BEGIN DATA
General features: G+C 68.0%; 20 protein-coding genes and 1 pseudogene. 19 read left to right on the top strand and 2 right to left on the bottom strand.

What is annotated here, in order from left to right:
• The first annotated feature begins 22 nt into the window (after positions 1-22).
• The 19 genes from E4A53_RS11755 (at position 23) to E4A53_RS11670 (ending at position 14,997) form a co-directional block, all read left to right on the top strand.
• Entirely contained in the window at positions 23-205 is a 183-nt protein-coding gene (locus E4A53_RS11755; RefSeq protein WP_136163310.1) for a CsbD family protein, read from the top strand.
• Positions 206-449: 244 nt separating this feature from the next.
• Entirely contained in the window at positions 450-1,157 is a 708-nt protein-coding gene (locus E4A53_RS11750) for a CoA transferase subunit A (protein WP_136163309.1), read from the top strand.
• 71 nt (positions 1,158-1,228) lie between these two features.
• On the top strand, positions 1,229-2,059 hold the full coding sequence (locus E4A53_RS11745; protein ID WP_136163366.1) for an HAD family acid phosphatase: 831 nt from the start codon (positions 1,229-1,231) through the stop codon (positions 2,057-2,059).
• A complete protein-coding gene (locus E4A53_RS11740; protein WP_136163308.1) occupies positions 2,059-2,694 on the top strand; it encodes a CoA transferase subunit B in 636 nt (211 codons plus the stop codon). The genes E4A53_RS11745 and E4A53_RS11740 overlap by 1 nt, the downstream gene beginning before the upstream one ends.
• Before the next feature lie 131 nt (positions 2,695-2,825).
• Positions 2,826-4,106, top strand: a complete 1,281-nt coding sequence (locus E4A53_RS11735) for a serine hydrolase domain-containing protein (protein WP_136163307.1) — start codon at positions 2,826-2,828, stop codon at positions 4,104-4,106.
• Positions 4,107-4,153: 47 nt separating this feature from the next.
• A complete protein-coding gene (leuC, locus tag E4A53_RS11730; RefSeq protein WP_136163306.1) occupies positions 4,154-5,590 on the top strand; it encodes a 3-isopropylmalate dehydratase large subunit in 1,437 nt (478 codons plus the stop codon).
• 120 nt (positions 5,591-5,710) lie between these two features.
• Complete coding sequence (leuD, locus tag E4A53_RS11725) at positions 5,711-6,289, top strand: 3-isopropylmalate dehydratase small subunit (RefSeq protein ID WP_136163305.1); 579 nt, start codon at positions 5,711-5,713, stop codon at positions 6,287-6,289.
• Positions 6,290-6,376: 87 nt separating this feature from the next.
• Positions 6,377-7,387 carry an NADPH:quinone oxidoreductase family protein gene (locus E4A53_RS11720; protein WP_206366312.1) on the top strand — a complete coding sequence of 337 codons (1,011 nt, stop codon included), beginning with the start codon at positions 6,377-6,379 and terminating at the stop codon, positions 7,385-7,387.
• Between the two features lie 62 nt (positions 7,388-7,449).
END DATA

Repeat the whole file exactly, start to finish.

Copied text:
General features: G+C 68.0%; 20 protein-coding genes and 1 pseudogene. 19 read left to right on the top strand and 2 right to left on the bottom strand.

What is annotated here, in order from left to right:
• The first annotated feature begins 22 nt into the window (after positions 1-22).
• The 19 genes from E4A53_RS11755 (at position 23) to E4A53_RS11670 (ending at position 14,997) form a co-directional block, all read left to right on the top strand.
• Entirely contained in the window at positions 23-205 is a 183-nt protein-coding gene (locus E4A53_RS11755; RefSeq protein WP_136163310.1) for a CsbD family protein, read from the top strand.
• Positions 206-449: 244 nt separating this feature from the next.
• Entirely contained in the window at positions 450-1,157 is a 708-nt protein-coding gene (locus E4A53_RS11750) for a CoA transferase subunit A (protein WP_136163309.1), read from the top strand.
• 71 nt (positions 1,158-1,228) lie between these two features.
• On the top strand, positions 1,229-2,059 hold the full coding sequence (locus E4A53_RS11745; protein ID WP_136163366.1) for an HAD family acid phosphatase: 831 nt from the start codon (positions 1,229-1,231) through the stop codon (positions 2,057-2,059).
• A complete protein-coding gene (locus E4A53_RS11740; protein WP_136163308.1) occupies positions 2,059-2,694 on the top strand; it encodes a CoA transferase subunit B in 636 nt (211 codons plus the stop codon). The genes E4A53_RS11745 and E4A53_RS11740 overlap by 1 nt, the downstream gene beginning before the upstream one ends.
• Before the next feature lie 131 nt (positions 2,695-2,825).
• Positions 2,826-4,106, top strand: a complete 1,281-nt coding sequence (locus E4A53_RS11735) for a serine hydrolase domain-containing protein (protein WP_136163307.1) — start codon at positions 2,826-2,828, stop codon at positions 4,104-4,106.
• Positions 4,107-4,153: 47 nt separating this feature from the next.
• A complete protein-coding gene (leuC, locus tag E4A53_RS11730; RefSeq protein WP_136163306.1) occupies positions 4,154-5,590 on the top strand; it encodes a 3-isopropylmalate dehydratase large subunit in 1,437 nt (478 codons plus the stop codon).
• 120 nt (positions 5,591-5,710) lie between these two features.
• Complete coding sequence (leuD, locus tag E4A53_RS11725) at positions 5,711-6,289, top strand: 3-isopropylmalate dehydratase small subunit (RefSeq protein ID WP_136163305.1); 579 nt, start codon at positions 5,711-5,713, stop codon at positions 6,287-6,289.
• Positions 6,290-6,376: 87 nt separating this feature from the next.
• Positions 6,377-7,387 carry an NADPH:quinone oxidoreductase family protein gene (locus E4A53_RS11720; protein WP_206366312.1) on the top strand — a complete coding sequence of 337 codons (1,011 nt, stop codon included), beginning with the start codon at positions 6,377-6,379 and terminating at the stop codon, positions 7,385-7,387.
• Between the two features lie 62 nt (positions 7,388-7,449).